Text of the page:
On the 28th of January, Lepra was honoured to host an event in the House of Lords to commemorate World Leprosy Day and launch its ‘New Faces of Leprosy’ exhibition.
World Leprosy Day is celebrated annually on the last Sunday of January. It serves as a celebration of those affected by leprosy; their resilience, determination and strength in battling such a misunderstood and prejudiced disease.
As global leprosy figures rise, particularly in Africa and India, so does the need for greater awareness of leprosy and its impacts on individuals, communities and government infrastructure. Our work in India is vital, with almost 60% of the world’s leprosy burden stemming from India. Over 3 million people are living with undiagnosed leprosy.
Over half of those diagnosed with leprosy suffer from severe depression, anxiety and suicidal ideation. It is a serious, global health concern and we are on the front line trying to fight it.
Geoff Prescott, Chief Executive of Lepra said, “Lepra, as a secular, evidence-based organisation is open to all. We do not discriminate based on faith, creed, or race and we try to encourage others to follow this path.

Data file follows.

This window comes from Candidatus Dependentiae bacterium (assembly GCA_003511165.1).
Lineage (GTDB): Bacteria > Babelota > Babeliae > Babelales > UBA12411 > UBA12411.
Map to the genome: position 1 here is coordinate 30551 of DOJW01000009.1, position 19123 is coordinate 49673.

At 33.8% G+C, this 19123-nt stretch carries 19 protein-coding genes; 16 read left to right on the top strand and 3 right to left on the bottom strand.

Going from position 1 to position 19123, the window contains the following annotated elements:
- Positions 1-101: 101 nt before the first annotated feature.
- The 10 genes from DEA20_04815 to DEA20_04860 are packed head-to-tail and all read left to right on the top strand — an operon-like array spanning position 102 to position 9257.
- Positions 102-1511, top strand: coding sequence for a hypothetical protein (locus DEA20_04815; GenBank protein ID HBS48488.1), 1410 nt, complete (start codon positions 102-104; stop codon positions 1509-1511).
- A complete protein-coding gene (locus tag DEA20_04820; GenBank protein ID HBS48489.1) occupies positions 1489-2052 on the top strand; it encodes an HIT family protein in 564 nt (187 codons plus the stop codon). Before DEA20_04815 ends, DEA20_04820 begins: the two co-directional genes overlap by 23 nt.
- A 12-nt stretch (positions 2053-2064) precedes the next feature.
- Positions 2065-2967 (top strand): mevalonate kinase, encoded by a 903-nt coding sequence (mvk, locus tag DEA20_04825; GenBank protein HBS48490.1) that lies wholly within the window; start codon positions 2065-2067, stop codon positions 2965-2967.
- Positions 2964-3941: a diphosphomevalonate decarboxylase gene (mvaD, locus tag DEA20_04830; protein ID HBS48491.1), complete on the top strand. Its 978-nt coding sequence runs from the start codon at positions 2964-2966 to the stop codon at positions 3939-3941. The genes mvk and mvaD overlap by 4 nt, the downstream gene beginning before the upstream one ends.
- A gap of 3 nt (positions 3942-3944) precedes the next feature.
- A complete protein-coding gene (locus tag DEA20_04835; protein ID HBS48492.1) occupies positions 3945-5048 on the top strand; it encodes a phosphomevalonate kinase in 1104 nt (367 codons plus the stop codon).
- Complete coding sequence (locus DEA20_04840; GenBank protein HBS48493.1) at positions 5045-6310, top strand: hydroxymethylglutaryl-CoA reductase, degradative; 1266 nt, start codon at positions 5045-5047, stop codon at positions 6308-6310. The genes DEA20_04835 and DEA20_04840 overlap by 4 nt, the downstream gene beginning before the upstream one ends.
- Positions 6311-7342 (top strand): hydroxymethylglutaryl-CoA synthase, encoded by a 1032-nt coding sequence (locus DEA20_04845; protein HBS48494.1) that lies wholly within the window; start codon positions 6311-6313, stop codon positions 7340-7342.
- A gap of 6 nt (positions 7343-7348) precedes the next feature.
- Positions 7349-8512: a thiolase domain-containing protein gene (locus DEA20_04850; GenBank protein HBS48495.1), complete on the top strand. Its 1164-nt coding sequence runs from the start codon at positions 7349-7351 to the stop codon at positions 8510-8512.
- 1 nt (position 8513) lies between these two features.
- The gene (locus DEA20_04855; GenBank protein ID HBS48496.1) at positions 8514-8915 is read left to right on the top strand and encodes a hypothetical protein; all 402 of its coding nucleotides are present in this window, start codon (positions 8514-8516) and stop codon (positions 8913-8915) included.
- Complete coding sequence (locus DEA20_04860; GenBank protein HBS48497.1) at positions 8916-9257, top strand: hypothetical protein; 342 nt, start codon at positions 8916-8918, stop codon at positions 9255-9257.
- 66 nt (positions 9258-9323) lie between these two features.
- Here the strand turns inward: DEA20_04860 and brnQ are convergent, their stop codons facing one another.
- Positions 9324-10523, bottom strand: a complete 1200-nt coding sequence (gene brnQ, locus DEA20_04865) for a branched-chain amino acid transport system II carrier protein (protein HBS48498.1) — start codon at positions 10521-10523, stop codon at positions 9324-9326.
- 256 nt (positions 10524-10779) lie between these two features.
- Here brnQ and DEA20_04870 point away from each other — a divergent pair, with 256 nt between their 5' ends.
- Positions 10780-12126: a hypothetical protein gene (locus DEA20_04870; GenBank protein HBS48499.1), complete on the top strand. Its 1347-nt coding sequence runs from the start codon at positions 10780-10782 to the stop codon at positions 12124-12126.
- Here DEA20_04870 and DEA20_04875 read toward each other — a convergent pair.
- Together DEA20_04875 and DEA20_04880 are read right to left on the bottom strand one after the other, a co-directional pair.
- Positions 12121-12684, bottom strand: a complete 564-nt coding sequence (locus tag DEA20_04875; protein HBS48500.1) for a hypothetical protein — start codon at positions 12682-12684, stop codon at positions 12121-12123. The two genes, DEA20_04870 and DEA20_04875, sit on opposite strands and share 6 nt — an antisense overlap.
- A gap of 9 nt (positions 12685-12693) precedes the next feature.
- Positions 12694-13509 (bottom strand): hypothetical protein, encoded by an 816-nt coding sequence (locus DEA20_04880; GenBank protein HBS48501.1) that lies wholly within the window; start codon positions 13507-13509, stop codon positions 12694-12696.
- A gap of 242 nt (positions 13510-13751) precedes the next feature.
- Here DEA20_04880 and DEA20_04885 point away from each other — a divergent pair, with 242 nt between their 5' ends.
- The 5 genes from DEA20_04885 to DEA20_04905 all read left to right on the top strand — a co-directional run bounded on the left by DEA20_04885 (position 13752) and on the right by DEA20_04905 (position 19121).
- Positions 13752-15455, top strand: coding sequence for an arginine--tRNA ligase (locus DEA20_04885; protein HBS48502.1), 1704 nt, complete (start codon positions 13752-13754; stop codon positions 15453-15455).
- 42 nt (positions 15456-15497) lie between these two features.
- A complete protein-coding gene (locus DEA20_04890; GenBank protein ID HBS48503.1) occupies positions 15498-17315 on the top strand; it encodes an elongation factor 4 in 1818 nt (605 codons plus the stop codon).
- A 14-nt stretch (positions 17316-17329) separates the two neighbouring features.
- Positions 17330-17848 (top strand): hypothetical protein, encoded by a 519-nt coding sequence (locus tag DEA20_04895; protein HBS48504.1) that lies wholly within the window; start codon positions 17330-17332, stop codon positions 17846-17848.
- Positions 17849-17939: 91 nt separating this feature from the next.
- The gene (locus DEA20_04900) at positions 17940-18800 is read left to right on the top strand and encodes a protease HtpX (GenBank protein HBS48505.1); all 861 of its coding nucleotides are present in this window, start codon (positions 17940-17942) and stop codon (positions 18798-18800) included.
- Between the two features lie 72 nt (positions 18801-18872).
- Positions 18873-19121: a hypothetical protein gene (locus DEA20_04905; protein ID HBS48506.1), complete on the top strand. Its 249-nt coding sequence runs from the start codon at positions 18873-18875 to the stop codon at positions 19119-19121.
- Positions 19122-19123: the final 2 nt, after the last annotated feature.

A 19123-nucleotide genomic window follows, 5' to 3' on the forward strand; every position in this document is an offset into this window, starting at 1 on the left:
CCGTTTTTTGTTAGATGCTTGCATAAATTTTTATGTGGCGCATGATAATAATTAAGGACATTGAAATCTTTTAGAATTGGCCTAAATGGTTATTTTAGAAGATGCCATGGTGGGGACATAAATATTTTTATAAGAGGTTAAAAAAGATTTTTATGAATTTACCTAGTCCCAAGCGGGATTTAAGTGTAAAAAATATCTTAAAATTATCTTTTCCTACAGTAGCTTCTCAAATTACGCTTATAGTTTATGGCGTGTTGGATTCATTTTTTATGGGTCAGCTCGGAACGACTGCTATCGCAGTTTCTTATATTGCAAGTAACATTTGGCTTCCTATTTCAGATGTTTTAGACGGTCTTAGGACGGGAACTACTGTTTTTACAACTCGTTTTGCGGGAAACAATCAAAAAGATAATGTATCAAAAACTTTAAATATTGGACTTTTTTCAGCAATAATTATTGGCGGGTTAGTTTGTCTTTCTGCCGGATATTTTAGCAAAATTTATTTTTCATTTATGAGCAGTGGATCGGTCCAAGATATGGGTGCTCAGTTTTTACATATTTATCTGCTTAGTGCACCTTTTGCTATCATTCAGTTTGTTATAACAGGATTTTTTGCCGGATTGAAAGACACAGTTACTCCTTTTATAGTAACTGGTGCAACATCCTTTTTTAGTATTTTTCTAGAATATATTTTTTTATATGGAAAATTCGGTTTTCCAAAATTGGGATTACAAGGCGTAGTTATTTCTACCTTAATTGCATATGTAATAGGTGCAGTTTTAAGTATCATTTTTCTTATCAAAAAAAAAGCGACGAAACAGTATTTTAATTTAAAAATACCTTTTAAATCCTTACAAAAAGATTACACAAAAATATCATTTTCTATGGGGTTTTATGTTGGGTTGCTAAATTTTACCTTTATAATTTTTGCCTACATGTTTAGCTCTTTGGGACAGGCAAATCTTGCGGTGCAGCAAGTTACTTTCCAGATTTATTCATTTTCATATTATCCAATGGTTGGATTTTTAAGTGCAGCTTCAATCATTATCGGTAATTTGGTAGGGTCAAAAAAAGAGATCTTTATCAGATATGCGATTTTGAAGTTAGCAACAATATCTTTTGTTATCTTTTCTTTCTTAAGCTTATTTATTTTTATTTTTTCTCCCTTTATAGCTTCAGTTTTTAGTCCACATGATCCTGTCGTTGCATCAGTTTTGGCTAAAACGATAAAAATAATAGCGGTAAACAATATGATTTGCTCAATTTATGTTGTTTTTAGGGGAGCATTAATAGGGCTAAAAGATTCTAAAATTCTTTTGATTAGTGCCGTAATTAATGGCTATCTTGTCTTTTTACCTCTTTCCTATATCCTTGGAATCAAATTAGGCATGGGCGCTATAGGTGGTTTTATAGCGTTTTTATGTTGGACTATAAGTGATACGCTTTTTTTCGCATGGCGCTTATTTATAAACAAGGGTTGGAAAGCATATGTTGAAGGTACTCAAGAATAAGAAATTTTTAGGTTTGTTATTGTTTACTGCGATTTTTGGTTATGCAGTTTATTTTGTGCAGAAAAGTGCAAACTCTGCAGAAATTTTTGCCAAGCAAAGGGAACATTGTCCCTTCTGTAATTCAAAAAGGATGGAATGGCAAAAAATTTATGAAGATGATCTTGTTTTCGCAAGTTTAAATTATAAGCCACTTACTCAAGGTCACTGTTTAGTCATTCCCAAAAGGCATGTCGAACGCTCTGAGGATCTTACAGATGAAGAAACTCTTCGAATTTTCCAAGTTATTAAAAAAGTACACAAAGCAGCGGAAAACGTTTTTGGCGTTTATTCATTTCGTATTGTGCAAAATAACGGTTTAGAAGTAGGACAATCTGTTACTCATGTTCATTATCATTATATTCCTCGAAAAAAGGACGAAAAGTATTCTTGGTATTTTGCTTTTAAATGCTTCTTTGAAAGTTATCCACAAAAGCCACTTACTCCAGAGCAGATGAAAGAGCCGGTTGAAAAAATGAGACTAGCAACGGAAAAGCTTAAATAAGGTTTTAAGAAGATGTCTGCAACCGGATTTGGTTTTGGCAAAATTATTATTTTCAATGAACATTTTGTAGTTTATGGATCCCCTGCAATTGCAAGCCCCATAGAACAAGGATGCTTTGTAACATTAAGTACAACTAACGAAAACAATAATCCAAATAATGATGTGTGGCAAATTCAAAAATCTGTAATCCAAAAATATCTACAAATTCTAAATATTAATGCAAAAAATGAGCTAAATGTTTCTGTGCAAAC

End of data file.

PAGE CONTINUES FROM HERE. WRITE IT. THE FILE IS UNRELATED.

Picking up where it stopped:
Our House of Lords event demonstrates a broad, multi-faith desire to help some of the most vulnerable people in society; those affected by leprosy.”
Professor Diana Lockwood, England’s only leprologist, spoke at length about her brand new project ‘New Faces of Leprosy’. The project was showcased at the event, showing the stories and faces of the everyday people that have battled leprosy. Engineers, teachers, lab technicians, children; all have beaten leprosy and returned to their normal lives.
The evening also highlighted our ongoing Mental Motivators project in Bangladesh. Mental Motivators act as counsellors for those seeking support after a leprosy diagnosis or for those too frightened to seek help. It is a vital service and we have trained more than 30 people to act in this capacity.
Lepra are actively seeking more funding to expand this project into India as mental health issues rapidly become a more pressing, urgent matter globally. The Duke of Gloucester reiterated the royal families continued support of Lepra and our work, highlighting how important is that the public support our work.